August 23, 2005 |
It's a 90-minute trek by subway and commuter train from Lasheeda Perry's home in Philadelphia to her summer job at Sweet Jazmine's bakery in Berwyn. But that is nothing compared with how far the 19-year-old college student student has already come. Her baking talents have taken her literally to the other side of the world: a culinary sweep through Australia this summer, and a food tour of China last year, both all-expense-paid trips for winning contests. It is an impressive record, even for a young woman who rose to valedictorian of her 2004 class at Frankford High, and just finished her first year at Johnson & Wales University, in Providence, R.I., the culinary school she attends on a full scholarship.
June 4, 2005 |
A Philadelphia priest removed from ministry in 1993 after he was accused of abusing a teenage boy went on to teach middle school at the prestigious Haverford School - which never knew of the earlier complaint against him. The priest, Martin J. Satchell, 39, was recently defrocked, the church disclosed Thursday. Until the defrocking, he had been removed from active ministry, but was still officially a priest. Four years after the Philadelphia Archdiocese dismissed him, Satchell was hired to teach history to boys at the Haverford School.
August 24, 2004 |
The Flyers announced yesterday the signing of left winger Ryan Ready, an unrestricted free agent from the AHL, to a one-year contract. Ready, 25, who has never played in the NHL in a five-year professional career, split time in the AHL with the Manitoba Moose and the Worcester IceCats last season. In 80 regular-season games, he tallied nine goals and 23 assists for 32 points, and also had 65 penalty minutes. He began with the Moose, an affiliate of the Vancouver Canucks, and then was dealt to the St. Louis Blues' organization and assigned to Worcester.
October 12, 2003 |
As its name implies, the Old Mill Inn doesn't shy away from history. It's old with a capital O. From its warrenlike layout of rooms to its surf-and-turf dinners, this 135-seat restaurant will never be mistaken for a cosmopolitan den of culinary fads. The chicken Chesapeake roulade, made with thin slices of rolled chicken breast, is as trendy as it gets. Still, sometimes you need the old standbys. On the appetizer list alone, all the old favorites are here. Jumbo shrimp cocktail, but without the usual red sauce.
September 18, 2003 |
Cooking schools and classes, like so many aspects of America's troubled economy, are in flux. Among the culinary teachers manning the stoves, some seem to be doing well. A few have closed their doors - sometimes temporarily and for a variety of reasons - and still others are changing their approach. They are finding new ways to attract and hold students, especially two key segments of the population - older, often retired people looking to improve neglected cooking skills or socialize, and young marrieds who never learned to cook, often because their parents didn't cook, either.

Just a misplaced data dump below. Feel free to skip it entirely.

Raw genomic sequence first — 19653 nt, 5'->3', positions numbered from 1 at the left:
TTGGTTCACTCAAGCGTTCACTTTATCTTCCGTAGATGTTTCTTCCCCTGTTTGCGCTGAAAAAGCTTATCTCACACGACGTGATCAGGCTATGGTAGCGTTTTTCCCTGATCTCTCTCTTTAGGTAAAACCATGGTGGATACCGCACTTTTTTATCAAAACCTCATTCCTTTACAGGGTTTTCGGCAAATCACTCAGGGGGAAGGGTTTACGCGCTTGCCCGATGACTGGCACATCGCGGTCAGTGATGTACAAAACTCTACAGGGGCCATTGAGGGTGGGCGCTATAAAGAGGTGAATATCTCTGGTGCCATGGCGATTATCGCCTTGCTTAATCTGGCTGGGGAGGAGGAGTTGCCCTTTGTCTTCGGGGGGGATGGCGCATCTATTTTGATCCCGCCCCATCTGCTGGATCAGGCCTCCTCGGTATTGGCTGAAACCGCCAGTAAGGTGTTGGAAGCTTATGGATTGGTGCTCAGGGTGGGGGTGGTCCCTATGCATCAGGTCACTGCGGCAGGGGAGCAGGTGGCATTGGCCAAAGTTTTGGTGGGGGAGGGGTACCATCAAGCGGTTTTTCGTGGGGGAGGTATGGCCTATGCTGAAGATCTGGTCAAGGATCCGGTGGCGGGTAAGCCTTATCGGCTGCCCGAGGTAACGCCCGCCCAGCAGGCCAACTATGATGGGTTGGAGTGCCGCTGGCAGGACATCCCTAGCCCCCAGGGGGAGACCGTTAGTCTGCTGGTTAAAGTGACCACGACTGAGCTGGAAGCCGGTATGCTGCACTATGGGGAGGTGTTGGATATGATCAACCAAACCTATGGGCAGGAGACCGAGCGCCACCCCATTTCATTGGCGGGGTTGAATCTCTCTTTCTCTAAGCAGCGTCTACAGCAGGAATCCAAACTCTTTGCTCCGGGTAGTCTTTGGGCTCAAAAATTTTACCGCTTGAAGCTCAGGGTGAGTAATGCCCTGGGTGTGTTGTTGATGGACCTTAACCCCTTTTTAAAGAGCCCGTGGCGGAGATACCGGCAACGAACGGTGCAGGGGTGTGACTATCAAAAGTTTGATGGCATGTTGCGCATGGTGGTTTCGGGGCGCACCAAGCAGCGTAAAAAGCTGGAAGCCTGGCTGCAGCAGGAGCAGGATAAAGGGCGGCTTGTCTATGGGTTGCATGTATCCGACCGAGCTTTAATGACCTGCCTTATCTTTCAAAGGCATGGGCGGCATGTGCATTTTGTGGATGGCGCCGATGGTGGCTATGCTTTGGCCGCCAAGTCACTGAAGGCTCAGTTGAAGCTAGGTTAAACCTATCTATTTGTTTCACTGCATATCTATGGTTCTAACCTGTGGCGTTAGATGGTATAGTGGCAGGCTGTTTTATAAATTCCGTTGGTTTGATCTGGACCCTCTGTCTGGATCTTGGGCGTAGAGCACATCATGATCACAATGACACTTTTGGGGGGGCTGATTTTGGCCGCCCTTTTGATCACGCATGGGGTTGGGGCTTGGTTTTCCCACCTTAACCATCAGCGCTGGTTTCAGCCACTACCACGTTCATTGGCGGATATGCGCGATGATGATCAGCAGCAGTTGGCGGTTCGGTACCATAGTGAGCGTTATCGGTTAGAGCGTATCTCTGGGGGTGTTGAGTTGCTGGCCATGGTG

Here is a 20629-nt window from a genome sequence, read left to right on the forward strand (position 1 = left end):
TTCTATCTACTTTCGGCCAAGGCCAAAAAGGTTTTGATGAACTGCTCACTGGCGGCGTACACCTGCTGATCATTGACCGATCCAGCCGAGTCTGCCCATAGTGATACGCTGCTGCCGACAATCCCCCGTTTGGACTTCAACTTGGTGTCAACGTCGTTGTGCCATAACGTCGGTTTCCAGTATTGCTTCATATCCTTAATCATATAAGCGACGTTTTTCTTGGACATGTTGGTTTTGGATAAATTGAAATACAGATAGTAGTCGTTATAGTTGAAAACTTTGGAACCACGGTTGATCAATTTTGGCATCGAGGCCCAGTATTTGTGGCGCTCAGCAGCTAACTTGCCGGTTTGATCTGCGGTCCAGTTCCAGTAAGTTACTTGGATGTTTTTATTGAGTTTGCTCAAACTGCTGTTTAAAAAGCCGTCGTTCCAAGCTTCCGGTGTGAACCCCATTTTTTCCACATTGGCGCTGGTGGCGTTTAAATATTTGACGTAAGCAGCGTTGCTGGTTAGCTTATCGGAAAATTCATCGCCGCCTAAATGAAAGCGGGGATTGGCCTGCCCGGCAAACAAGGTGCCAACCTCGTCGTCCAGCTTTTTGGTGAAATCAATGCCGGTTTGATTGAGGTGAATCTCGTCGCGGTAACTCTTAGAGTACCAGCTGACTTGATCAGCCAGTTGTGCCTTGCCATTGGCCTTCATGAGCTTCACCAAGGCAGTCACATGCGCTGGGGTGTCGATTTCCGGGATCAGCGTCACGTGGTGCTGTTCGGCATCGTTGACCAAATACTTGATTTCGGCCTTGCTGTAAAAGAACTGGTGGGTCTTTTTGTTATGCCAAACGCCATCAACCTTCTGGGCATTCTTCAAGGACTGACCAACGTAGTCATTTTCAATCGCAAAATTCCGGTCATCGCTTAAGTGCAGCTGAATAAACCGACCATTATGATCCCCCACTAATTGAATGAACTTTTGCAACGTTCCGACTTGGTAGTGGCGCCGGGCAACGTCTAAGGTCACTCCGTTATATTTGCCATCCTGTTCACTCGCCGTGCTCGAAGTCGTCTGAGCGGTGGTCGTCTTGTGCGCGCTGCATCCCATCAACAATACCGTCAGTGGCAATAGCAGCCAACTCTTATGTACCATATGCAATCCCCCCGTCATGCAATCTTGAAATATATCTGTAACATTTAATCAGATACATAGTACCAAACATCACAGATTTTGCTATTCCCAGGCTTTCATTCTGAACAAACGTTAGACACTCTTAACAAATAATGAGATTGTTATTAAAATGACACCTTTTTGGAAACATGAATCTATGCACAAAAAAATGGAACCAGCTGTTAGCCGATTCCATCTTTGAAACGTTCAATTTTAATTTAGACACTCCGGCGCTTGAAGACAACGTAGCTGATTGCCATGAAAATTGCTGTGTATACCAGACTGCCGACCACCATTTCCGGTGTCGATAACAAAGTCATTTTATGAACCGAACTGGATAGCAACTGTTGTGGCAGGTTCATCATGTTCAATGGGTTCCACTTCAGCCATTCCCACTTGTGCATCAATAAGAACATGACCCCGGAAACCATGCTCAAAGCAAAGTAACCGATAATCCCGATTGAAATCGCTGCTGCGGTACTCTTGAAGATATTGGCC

September 12, 2001 |
E. Wallis Callahan, 74, one of the fathers of the Philadelphia restaurant renaissance, died yesterday after a long battle with cancer at St. Agnes Medical Center's hospice center. In 1954, Mr. Callahan opened the Coventry Forge Inn in his circa-1717 log-and-stone childhood home on Route 23 in Coventryville, Chester County. In an era of canned food, Wally Callahan was a fresh upstart. Passionate about ingredients, he insisted on buying from the farms in the area south of Pottstown, which nearly a half-century later still is largely bucolic.
May 27, 1998 |
Back in 1976, when Emeril Lagasse enrolled at Johnson & Wales, he was just a skinny kid who liked to cook, and the young culinary arts school was little more than a riverfront warehouse filled with kitchen equipment left over from the 1964 New York World's Fair. Today, Lagasse is a superstar chef - and Johnson & Wales University is hot, too. As the only culinary school in the United States to combine pastry-making and classic French cuisine with a four-year bachelor of science degree program, it consistently places virtually all its students in jobs within weeks of graduation.
May 6, 1998 |
You're familiar, no doubt, with the SATs - Scholastic Aptitude Tests. Last month, its culinary equivalent, or what could be called the EATs - Edible Aptitude Tests - took place here. It was a rating of the best among roughly 600 Philadelphia high school students enrolled in the Careers Through Culinary Arts Program (C-CAP), a three-year elective offered in 19 high schools and three middle schools in the city. The eight seniors in the competition (officially the C-CAP Final, Philadelphia)
May 21, 1997 |
Yo, Chefs! I am a prison inmate and am interested in becoming a chef. Can you suggest a top-notch school? - Name withheld Dear Chef-To-Be, Cooking professionally is stressful work with long hours. But if you love to cook and think you can take the heat in the kitchen, now is the perfect time to consider culinary school. After struggling for many years, Philadelphia's restaurant business is booming. Because of that, a second major culinary school is opening this fall.
May 11, 1993 |
Everything always went smoothly in the kitchen of the Sansom Street Oyster House when chef Cleveland General was there. And for 17 years, he was almost always there. Ever since the Center City restaurant opened 17 years ago, General had made sure the Maryland crab cakes and the flounder and his specialty, crab imperial, came out just right and on time. General, who died of a heart attack Saturday at age 59, was remembered as a tall, portly man with a charming smile punctuated by a space between his teeth, and as a perfectionist in the kitchen, said restaurant owner David Mink.